• Socialization Bonus: Playing with other human players increases the amount of bolts given in general, making it easier for everyone to afford things.
  • Splash Damage: Whenever a Co-Op Overload occurs, an explosion follows.
  • Status Quo Is God: "Sometimes it feels like the universe just rights itself."
  • Stealth Insult: The "Intergalactic Tool of Justice" award Nefarious uses to lure Qwark at the game's beginning.
  • Strawman News Media: Kip Darling and Pepper Fairbanks make their return on the airways of Luminopolis, continuing the not-so-proud tradition set by Darla Gratch way back in Ratchet & Clank.
  • Stylistic Suck: The "Memoirs of a Savior" videos, being written and animated by Qwark himself. He's not very good at it, like always.
  • Take That!:
    • One comes up right away in Luminopolis:
      Kip: The depravity of this creature knows no bounds, folks. He just destroyed Rusty Pete's Healthy Hamburger Shack! His wheat grass and tree bark burger was a favorite of hipsters everywhere!
    • When signing up for the Hall of Knowledge online database, Cronk complains about what sounds like a crappy pop-up ad.
    • Your reward skill point for beating the game in single player counts, too. It's "Forever Alone".
  • Techno Wreckage: Uzo City, the Exploratorium Power Station.
  • Teeth-Clenched Teamwork: The only ones who don't have some kind of issue with one another are Ratchet and Clank. Ratchet, Clank and Qwark don't exactly trust Nefarious due to his past villain work, Ratchet and Nefarious don't like Qwark because he's an idiot, Nefarious isn't a fan of any of the other three because they've all stopped his evil plans before, and even Clank scoffs at some of the dumber ideas or lines that come up.
  • Tempting Fate: The Tharpod who steered the boat toward the lighthouse in Octonok Cay. Here's the gist of what he says:
    Tharpod: Well, I'm off to go live a life free of Sepiads and tragic irony!
    • It will surprise nobody to hear that, roughly 30 seconds later, the King Sepiad eats him. Subverted after the fight with it, when the Tharpod comes crawling out of its mouth, raving about the horrors he's seen inside the Sepiad.
  • Toilet Humor: An example of Doctor Croid's Lombax whispering skills.
    Ratchet: Dr. Croid, we're going to stop Nevo from hurting anyone else but we could really use your help. Do you understand what I'm saying?
    Croid: I think he needs to poo! I'll go get a baggie.
    Qwark: Hey doc, make it two. 'Been a looong trip.
  • Token Evil Teammate: Dr. Nefarious, a villain in multiple past instances, is forced to cooperate with three of the people who regularly foil his schemes in order to escape and solve the mysteries of Planet Magnus.
  • Took a Level in Badass: Captain Qwark and Clank, thanks to the player, can now fight on the same level as Ratchet.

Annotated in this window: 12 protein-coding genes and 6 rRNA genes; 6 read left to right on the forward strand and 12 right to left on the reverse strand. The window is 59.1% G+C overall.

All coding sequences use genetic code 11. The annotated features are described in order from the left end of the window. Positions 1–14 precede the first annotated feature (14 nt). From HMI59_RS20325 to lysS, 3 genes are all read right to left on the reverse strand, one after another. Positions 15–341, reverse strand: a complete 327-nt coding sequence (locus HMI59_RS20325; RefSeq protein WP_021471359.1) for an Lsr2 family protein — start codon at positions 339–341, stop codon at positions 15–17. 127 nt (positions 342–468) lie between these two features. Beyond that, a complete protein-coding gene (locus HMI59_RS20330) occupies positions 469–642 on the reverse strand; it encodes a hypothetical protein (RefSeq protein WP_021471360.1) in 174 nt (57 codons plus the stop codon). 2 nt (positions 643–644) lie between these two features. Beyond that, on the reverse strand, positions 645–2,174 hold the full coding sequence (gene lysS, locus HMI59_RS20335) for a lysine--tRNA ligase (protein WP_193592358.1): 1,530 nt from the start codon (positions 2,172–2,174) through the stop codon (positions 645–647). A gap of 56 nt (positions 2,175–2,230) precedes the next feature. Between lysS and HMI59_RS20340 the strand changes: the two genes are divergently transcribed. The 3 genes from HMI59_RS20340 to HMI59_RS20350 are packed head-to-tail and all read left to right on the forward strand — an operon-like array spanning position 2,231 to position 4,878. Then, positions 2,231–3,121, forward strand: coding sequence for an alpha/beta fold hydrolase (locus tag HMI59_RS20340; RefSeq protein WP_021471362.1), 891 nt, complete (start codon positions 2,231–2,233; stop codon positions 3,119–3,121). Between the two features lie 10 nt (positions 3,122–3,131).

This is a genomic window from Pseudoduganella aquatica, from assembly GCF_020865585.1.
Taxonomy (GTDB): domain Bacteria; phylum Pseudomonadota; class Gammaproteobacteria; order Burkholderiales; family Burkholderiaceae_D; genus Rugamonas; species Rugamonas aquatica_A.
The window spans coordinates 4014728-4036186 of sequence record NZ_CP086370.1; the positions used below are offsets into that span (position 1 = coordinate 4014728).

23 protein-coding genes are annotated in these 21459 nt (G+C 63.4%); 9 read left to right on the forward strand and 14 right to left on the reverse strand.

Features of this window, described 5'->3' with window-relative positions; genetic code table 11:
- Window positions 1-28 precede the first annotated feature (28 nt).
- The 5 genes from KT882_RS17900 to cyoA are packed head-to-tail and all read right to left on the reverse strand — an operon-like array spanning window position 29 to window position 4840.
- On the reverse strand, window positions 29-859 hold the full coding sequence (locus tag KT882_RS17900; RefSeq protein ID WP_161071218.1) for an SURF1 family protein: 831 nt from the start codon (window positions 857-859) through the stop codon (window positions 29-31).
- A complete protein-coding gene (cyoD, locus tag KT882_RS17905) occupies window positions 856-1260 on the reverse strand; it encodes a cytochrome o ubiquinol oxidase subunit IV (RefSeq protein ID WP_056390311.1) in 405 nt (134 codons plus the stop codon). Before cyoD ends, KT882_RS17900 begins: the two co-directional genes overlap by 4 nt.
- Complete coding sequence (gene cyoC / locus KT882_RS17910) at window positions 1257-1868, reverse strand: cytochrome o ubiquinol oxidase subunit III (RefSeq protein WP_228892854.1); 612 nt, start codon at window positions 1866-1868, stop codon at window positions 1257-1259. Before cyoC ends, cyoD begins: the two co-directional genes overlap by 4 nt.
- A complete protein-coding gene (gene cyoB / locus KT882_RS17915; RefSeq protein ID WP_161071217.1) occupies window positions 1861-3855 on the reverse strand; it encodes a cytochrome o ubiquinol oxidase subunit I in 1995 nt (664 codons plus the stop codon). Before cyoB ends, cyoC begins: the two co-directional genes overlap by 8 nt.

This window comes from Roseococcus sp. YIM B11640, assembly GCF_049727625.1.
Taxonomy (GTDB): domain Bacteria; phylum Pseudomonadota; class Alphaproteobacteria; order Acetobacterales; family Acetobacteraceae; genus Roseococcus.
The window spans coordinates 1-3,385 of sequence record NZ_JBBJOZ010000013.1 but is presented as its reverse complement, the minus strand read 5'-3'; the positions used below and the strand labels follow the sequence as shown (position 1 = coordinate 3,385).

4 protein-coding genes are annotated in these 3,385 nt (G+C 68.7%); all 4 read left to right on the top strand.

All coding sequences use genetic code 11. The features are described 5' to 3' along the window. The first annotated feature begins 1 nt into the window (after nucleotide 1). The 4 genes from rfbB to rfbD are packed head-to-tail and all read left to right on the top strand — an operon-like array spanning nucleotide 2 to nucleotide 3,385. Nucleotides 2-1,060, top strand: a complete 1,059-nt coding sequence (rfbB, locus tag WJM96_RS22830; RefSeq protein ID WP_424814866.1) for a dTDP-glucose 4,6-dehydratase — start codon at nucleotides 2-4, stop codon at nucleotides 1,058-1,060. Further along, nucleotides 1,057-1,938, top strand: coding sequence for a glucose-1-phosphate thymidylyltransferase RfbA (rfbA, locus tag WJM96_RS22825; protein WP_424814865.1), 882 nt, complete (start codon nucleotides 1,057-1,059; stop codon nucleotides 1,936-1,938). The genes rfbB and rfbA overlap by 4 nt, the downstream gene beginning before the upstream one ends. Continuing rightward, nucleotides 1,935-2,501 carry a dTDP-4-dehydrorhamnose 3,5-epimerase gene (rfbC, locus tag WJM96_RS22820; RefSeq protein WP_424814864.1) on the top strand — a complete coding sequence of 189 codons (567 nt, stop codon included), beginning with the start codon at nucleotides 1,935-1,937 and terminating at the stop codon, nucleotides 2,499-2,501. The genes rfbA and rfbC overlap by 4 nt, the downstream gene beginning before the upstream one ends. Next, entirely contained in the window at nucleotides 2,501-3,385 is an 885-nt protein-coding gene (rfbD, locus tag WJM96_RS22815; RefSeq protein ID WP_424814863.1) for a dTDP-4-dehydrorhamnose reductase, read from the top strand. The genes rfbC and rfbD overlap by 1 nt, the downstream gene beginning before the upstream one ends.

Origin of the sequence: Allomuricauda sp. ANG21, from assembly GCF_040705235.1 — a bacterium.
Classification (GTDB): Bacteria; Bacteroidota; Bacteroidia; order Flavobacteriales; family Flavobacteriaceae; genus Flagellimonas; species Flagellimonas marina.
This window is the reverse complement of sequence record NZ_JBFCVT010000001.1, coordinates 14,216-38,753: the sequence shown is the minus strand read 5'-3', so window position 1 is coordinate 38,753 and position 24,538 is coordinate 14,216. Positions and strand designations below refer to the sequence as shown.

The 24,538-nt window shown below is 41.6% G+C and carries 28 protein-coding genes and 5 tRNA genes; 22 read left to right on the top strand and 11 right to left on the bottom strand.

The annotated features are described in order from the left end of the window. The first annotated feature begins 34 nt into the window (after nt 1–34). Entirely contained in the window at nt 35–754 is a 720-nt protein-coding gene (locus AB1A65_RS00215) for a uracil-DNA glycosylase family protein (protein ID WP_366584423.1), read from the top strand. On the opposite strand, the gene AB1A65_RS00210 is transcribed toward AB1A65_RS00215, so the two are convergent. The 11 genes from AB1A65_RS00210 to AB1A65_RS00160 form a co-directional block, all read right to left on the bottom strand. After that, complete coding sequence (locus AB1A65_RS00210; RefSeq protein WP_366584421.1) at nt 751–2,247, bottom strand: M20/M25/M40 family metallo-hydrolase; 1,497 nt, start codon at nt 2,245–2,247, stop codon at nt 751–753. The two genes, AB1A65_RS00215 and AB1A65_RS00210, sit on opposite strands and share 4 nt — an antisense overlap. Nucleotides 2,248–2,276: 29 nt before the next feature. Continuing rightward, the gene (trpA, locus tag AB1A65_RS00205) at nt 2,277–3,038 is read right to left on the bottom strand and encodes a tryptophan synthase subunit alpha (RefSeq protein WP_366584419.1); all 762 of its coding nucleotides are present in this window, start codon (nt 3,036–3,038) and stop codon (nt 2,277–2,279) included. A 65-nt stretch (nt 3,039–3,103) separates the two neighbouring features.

• Very Definitely Final Dungeon: Again, Uzo City.
  • Video Game Cruelty Potential: It's a co-op game, and you're handed vacuums that let you suck up your friends early on. People are going to go flying everywhere. Including into the incinerator. Not to mention that if you turn "grief mode" on you can suck up other players whether they want to or not.
  • Voice with an Internet Connection: Played hilariously straight with Cronk and Zephyr, who are stuck in orbit due to the asteroid field making landing risky. You even get to hear Cronk subscribing to the Hall of Knowledge online database, which is where they get their information.
  • Weapons That Suck: The Vac-Us, which play a major role in gameplay. When working together with your friends, you can launch them into the air in preparation for the big ground-pounding Mortar Toss, chuck them across large chasms, or, if they fall in battle, cart them in the Vac-U for a bit to revive them. They can also open specific crates and carry certain objects such as Voltergeists, activate several devices that only respond to orbs being pulled, and spin things with their suction. As for combat uses, in addition to giving your allies some airtime, you can also suck small enemies into the Vac-U, then blast them through other enemies.
  • You Would Do the Same for Me: Late in the game, Qwark saves Nefarious from a nasty fall in a cutscene. When asked why he did so by Nefarious, Qwark asks Nefarious "you would've done the same for me, right?" Nefarious's response is a pause and a stretched-out "yeaaaaaaaaaaaaah!" While he doesn't save Qwark from a fall himself, Nefarious does later save his life firsthand by backhanding the Loki when it tries to possess Qwark.

"Nefarious, old friend, you gotta admit, the sight of two dudes just hugging it out warms the cackles of you mechanical heart, heh?"


Video Example(s):


Tool of Justice Award

Qwark is being offered an award for a heroic deed he had no part in, the award certainly sounds like an insult, there are no cameras or spectators at the site of the ceremony, the podium is fashioned from old planks of wood and its located between the gaping jaws of a Light Eating Z'Grute frozen in cryostasis. Since Qwark is a narcissistic idiot, he sees nothing suspicious about it.

How well does it match the trope?

5 (19 votes)